After Charlie showed us where to anchor, he offered to give us a guided tour of his island. A well worn path snaked through jungle growth to look at the ancient historical sites. Each village has their own section of pig-counting rocks, which are set in lines on the ground around a horizontal stone slab. The rocks tally how many pigs are killed. There are also massive monoliths brought to the island by “the ancients” with no explanation how they got there.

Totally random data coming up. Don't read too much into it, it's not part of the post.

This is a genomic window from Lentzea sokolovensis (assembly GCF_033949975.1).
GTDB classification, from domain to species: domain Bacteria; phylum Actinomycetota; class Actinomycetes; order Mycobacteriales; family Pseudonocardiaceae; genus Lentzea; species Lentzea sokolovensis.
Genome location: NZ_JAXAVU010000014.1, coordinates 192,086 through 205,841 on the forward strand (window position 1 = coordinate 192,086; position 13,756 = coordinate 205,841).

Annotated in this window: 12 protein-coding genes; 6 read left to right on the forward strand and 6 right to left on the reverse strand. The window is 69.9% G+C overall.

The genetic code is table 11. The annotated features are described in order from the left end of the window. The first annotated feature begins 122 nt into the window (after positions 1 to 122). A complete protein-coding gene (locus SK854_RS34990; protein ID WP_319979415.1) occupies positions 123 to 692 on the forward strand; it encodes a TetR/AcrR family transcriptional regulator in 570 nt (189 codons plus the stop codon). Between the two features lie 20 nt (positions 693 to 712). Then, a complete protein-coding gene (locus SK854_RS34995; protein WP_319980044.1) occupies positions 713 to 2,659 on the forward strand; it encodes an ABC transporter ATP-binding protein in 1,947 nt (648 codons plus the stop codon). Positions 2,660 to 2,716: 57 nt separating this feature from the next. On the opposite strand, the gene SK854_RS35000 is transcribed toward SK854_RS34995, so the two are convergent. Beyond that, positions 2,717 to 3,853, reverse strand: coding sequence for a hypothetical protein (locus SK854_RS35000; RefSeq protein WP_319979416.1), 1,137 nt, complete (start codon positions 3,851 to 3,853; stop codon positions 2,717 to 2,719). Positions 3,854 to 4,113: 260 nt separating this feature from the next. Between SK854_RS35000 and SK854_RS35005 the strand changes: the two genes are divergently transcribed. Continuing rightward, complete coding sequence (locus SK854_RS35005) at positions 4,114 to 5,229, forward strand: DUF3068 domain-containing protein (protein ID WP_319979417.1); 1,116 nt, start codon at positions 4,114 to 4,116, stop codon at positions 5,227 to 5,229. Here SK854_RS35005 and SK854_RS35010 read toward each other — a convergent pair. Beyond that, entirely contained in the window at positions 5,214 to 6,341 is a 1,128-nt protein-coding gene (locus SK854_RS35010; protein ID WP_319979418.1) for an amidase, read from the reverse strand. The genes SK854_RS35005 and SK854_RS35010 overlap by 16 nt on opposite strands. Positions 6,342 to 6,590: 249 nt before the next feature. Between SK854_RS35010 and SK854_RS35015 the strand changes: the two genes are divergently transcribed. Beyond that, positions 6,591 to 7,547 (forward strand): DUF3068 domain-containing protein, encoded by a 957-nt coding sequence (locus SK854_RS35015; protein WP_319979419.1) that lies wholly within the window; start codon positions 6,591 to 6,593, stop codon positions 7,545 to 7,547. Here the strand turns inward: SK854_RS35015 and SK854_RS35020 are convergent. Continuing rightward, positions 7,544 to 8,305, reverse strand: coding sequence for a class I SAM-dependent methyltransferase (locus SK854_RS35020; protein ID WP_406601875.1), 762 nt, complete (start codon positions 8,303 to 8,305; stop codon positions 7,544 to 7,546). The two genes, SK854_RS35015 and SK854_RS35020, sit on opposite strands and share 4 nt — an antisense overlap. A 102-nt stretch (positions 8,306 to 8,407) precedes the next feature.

Later in the day we made our way ashore, in the dark, to have dinner with George and his family. We haven’t been in a village at night, when everything is dark and no lights anywhere. Fortunately we wore our headlamps. The huts or houses are crowded close together, each family having two or three buildings – one for sleeping, one for eating and one for cooking and socializing. Sometimes this building is more like an open patio. So we followed George to his outdoor hut to sit for a few minutes while his daughter finished getting the meal ready. Then we went into the eating hut where we all sat on the floor on a mat (except Jim who felt more comfortable on a sack of cement bags). The dish was beautifully presented by George’s daughter.